Judge rules to allow early voting in Georgia Senate runoff on Saturday after Thanksgiving

A judge in Georgia on Friday ruled to allow early voting on November 26 in the state’s US Senate runoff election.

In a written ruling, Fulton County Superior Court Judge Thomas Cox said that after he “considered the moving papers, arguments of counsel, and references to legal authority,” he determined that Georgia law did not prohibit from keeping the polls open the Saturday after Thanksgiving.

The decision was in favor of Democratic Sen. Raphael Warnock, who faces Republican challenger Herschel Walker in a December 6 runoff. Warnock’s campaign had spearheaded the Democratic lawsuit challenging state guidance barring voting on that day.

State election officials had argued in a hearing earlier Friday that early voting on the Saturday after Thanksgiving was not allowed because it violated state law prohibiting voting on Saturday if there is a state holiday on the Thursday or Friday before.

“The Court finds that the absence of the Saturday vote will irreparably harm the Plaintiffs, their members, and constituents, and their preferred runoff candidate,” Cox wrote in the conclusion of his decision.

Georgia Secretary of State Brad Raffensperger, a Republican, disagreed with the judge’s decision.

“We disagree with the court’s order and look forward to a prompt appeal,” his office said in a statement.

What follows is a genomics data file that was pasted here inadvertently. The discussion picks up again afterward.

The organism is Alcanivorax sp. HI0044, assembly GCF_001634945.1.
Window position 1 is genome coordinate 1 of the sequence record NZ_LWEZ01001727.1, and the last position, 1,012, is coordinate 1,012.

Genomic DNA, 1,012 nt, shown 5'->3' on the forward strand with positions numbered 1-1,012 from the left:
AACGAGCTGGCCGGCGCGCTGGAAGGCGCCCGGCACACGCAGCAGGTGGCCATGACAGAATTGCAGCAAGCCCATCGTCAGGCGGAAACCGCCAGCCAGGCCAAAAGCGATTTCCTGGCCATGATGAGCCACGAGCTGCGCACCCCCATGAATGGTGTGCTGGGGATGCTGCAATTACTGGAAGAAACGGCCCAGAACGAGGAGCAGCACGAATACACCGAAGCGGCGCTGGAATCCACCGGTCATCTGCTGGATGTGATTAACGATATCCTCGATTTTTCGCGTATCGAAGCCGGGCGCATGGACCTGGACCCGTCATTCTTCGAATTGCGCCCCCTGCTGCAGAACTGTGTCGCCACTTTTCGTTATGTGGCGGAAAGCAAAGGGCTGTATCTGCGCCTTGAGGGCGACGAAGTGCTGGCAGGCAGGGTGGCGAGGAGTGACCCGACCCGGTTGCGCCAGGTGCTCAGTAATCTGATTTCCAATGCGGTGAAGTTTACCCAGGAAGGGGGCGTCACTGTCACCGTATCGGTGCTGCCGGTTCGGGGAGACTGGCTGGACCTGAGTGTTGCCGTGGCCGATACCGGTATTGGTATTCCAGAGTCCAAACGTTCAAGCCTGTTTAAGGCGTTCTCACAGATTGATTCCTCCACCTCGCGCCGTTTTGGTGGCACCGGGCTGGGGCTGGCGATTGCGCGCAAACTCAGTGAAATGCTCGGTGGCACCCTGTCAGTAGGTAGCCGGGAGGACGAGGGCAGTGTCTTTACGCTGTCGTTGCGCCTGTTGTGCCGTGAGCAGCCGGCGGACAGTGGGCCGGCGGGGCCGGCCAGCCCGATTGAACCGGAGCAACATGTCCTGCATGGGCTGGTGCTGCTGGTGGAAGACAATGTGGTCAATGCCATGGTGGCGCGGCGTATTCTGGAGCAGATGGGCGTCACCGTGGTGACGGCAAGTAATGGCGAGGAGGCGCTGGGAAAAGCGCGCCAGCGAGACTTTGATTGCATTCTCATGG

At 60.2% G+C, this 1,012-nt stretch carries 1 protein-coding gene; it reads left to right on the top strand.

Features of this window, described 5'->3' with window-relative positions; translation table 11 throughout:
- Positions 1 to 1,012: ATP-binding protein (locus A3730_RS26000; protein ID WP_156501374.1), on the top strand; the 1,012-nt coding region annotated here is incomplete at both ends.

Earlier Friday, Cox acknowledged that “time was of the essence.” Over the course of the 90-minute hearing, the judge asked questions of both sides, but he gave little hint as to how he was leaning on the case.

The lawsuit was brought earlier this week by Warnock’s campaign, joined by the Georgia Democratic Party and Democrats’ Senate campaign arm, after Raffensperger’s office issued guidance barring counties from offering early voting the Saturday after Thanksgiving.

State election officials pointed to part of the election code that bars early voting on Saturday when there is a state holiday the Thursday or Friday before. Democrats contended that provision does not apply to runoff elections. They have pointed to comments made by state officials earlier this month suggesting counties could off early voting on that Saturday, as well as how it was offered the Saturday after Christmas in 2020.

“This last-minute reversal is not just wrong on the law, but it also implicates a fundamental right in our democracy,” Uzoma Nkwonta, a lawyer for the Democrats, said at Friday’s hearing.

Charlene McGowan, a Georgia assistant attorney general who defended the state officials’ interpretation of the law, said the law had changed since 2020. She said it was an “unfortunate turn of events” that the calendar fell in a way that would not allow counties to offer early voting on that Saturday, but that the court’s job was not to decide the best policy, as that determination was left to the legislature.

Cox’s questions included queries about what legal weight he should give the comments from the state officials previously indicating that counties could make early voting available on November 26. He also asked whether the state’s policy could be seen as a “reasonable” interpretation of the law. The Democrats’ lawyer argued it was not, while Georgia’s attorney said it was both the reasonable and “clear” interpretation of the statute.

“No one’s right to vote is being denied here,” McGowan said.

The prohibition on early voting on Saturdays that fall after a Thursday or Friday state holiday stems from legislation passed in 2016. In 2021, the Republican-led state legislature significantly reduced the runoff period, and it will end this year on December 6.

In addition to Thursday’s Thanksgiving holiday, Georgia also observes a state holiday on Friday.

This headline and story have been updated with additional developments Friday.

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